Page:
||Evolution of plant drought strategies and herbivore tolerance after two decades of climate change
||Rauschkolb, R.; Li, Z.; Godefroid, S.; Dixon, L.; Durka, W.
; Májeková, M.; Bossdorf, O.; Ensslin, A.; Scheepens, J.F.
|Journal / Serie
||T5 Future Landscapes
||climate change, common garden experiments, drought, herbivory, rapid evolution, resurrection approach, QST-FST, seed banks
- Ongoing global warming, coupled with increased drought
frequencies, together with other biotic drivers may have resulted in
complex evolutionary adaptation. The resurrection approach, comparing
ancestors raised from stored seeds with their contemporary descendants
under common conditions, is a powerful method to test for recent
evolution in plant populations.
- We used 21-26-year-old seeds of four European plant species – Matthiola tricuspidata, Plantago crassifolia, Clinopodium vulgare and Leontodon hispidus
– stored in seed banks together with re-collected seeds from their wild
populations. To test for evolutionary changes, we conducted a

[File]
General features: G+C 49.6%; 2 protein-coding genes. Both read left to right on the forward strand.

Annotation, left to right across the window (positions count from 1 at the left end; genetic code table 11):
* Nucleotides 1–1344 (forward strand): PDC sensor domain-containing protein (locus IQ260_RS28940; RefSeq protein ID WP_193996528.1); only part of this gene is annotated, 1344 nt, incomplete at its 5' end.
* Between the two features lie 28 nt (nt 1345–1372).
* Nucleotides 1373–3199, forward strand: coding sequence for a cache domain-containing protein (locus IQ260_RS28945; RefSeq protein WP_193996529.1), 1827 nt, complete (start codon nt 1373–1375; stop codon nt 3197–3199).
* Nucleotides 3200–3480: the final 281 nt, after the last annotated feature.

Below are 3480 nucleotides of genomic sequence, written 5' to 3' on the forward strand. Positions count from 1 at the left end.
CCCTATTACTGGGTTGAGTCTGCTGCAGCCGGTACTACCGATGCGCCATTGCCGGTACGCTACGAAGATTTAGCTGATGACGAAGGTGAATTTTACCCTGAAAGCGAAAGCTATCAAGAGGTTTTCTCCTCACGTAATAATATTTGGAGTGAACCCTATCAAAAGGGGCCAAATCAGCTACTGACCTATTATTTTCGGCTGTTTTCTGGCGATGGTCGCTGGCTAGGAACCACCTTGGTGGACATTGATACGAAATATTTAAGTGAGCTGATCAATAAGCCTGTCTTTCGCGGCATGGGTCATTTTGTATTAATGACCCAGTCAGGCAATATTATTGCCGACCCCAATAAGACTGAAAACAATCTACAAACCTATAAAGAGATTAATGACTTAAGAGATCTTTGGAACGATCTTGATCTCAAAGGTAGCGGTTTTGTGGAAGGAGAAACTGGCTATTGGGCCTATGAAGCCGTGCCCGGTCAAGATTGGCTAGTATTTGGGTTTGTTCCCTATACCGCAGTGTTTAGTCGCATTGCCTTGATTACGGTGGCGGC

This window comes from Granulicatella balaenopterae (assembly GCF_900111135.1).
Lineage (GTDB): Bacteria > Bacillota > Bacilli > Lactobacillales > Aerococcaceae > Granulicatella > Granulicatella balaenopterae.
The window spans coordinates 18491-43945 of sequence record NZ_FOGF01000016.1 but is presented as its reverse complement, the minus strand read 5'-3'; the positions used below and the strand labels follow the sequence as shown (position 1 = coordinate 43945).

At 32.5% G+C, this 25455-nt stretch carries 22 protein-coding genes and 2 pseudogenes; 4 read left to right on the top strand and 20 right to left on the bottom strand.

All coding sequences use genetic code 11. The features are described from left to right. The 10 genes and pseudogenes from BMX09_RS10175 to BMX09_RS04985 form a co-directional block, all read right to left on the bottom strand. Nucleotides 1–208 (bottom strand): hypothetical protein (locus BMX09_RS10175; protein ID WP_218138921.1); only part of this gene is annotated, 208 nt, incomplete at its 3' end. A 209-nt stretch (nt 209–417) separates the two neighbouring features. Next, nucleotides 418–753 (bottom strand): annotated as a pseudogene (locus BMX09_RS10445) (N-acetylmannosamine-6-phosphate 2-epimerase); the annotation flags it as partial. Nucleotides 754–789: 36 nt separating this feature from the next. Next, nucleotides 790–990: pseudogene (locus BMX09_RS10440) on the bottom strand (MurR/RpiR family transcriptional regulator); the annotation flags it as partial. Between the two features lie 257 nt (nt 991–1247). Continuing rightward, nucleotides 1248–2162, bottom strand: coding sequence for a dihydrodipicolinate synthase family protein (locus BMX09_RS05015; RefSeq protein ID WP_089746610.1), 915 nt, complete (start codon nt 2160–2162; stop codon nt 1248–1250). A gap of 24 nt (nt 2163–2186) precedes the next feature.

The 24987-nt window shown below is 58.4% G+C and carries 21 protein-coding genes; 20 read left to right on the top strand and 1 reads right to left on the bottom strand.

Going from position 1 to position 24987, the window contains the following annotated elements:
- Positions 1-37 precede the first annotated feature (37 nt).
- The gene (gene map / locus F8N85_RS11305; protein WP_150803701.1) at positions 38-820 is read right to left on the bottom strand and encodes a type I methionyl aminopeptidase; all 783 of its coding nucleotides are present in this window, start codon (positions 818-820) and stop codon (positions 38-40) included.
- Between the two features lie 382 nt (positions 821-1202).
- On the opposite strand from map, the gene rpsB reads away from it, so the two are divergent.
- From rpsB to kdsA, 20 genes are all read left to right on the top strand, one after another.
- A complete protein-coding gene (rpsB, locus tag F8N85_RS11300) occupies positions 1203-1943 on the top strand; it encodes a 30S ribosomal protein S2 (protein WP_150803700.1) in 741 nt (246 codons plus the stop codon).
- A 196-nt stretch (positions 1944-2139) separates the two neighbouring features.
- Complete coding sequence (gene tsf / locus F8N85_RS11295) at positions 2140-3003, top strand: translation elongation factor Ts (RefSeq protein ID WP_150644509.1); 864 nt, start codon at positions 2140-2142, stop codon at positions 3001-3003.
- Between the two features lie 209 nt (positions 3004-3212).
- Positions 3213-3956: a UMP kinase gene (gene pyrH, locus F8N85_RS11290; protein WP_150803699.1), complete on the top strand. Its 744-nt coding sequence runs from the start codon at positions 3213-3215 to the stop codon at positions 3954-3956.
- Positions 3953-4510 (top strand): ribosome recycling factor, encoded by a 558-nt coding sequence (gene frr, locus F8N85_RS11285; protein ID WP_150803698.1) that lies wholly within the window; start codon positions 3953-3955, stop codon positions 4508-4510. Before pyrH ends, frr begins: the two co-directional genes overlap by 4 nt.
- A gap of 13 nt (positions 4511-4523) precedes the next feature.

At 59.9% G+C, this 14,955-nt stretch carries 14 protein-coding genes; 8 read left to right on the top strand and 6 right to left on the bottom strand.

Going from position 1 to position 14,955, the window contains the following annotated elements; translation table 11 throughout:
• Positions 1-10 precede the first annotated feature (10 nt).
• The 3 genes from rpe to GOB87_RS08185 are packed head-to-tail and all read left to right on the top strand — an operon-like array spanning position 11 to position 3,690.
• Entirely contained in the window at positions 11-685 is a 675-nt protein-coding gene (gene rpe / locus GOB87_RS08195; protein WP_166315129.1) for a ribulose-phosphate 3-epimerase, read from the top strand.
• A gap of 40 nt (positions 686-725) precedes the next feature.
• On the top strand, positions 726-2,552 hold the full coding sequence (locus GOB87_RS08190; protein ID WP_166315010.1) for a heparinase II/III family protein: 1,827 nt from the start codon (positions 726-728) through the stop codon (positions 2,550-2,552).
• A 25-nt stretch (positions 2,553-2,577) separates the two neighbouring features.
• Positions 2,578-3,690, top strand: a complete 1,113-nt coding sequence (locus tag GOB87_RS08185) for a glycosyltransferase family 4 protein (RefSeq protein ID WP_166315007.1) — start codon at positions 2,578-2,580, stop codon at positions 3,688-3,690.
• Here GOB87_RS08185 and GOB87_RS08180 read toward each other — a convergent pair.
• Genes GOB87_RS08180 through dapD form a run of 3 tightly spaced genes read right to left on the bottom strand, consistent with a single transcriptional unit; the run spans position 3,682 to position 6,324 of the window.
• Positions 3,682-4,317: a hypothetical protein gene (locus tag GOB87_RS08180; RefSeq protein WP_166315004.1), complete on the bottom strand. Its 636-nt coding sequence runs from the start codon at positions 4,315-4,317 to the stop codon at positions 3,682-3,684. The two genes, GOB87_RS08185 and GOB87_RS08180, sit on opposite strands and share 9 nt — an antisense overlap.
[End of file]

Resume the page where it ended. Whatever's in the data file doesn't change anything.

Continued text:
greenhouse experiment that quantified heritable changes in plant
responses to drought and simulated insect herbivory.
- In three out of the four studied species, we found
evidence that descendants evolved shorter life cycles through faster
growth and flowering. Shifts in the osmotic potential and leaf dry
matter content indicated that descendants also evolved increased drought
tolerance. A comparison of QST vs. FST
values, using ddRAD genotyping data, suggested that directional
selection, and therefore adaptive evolution, was underlying some of the
observed phenotypic changes.
- In summary, our study reveals evolutionary changes in
plant populations over the last decades that are consistent with
adaptation of drought escape and tolerance as well as herbivory
|Rauschkolb, R., Li, Z., Godefroid, S., Dixon, L., Durka, W., Májeková, M., Bossdorf, O., Ensslin, A., Scheepens, J.F. (2022):
Evolution of plant drought strategies and herbivore tolerance after two decades of climate change
New Phytol. 235 (2), 773 - 785